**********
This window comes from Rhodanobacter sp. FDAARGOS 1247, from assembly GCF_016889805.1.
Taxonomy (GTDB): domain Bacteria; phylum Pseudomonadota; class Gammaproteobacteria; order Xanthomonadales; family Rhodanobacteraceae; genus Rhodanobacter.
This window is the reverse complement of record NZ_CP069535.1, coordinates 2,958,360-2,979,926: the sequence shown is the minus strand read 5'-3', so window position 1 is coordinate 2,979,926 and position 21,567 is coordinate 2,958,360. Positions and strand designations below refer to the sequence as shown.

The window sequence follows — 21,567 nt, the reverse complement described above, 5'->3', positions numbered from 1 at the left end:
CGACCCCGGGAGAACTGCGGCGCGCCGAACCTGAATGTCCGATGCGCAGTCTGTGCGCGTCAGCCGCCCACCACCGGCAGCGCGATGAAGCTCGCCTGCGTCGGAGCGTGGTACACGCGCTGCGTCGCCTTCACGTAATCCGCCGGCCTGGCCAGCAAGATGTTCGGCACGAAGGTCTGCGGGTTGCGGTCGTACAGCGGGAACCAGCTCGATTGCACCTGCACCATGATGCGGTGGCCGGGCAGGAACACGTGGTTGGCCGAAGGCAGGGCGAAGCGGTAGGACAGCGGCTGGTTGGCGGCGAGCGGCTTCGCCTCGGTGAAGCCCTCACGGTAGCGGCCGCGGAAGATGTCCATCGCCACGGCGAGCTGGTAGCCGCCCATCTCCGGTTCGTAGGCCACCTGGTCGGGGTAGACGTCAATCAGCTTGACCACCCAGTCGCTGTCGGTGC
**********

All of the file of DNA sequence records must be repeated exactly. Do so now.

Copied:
This window comes from Rhodanobacter sp. FDAARGOS 1247, from assembly GCF_016889805.1.
Taxonomy (GTDB): domain Bacteria; phylum Pseudomonadota; class Gammaproteobacteria; order Xanthomonadales; family Rhodanobacteraceae; genus Rhodanobacter.
This window is the reverse complement of record NZ_CP069535.1, coordinates 2,958,360-2,979,926: the sequence shown is the minus strand read 5'-3', so window position 1 is coordinate 2,979,926 and position 21,567 is coordinate 2,958,360. Positions and strand designations below refer to the sequence as shown.

The window sequence follows — 21,567 nt, the reverse complement described above, 5'->3', positions numbered from 1 at the left end:
CGACCCCGGGAGAACTGCGGCGCGCCGAACCTGAATGTCCGATGCGCAGTCTGTGCGCGTCAGCCGCCCACCACCGGCAGCGCGATGAAGCTCGCCTGCGTCGGAGCGTGGTACACGCGCTGCGTCGCCTTCACGTAATCCGCCGGCCTGGCCAGCAAGATGTTCGGCACGAAGGTCTGCGGGTTGCGGTCGTACAGCGGGAACCAGCTCGATTGCACCTGCACCATGATGCGGTGGCCGGGCAGGAACACGTGGTTGGCCGAAGGCAGGGCGAAGCGGTAGGACAGCGGCTGGTTGGCGGCGAGCGGCTTCGCCTCGGTGAAGCCCTCACGGTAGCGGCCGCGGAAGATGTCCATCGCCACGGCGAGCTGGTAGCCGCCCATCTCCGGTTCGTAGGCCACCTGGTCGGGGTAGACGTCAATCAGCTTGACCACCCAGTCGCTGTCGGTGC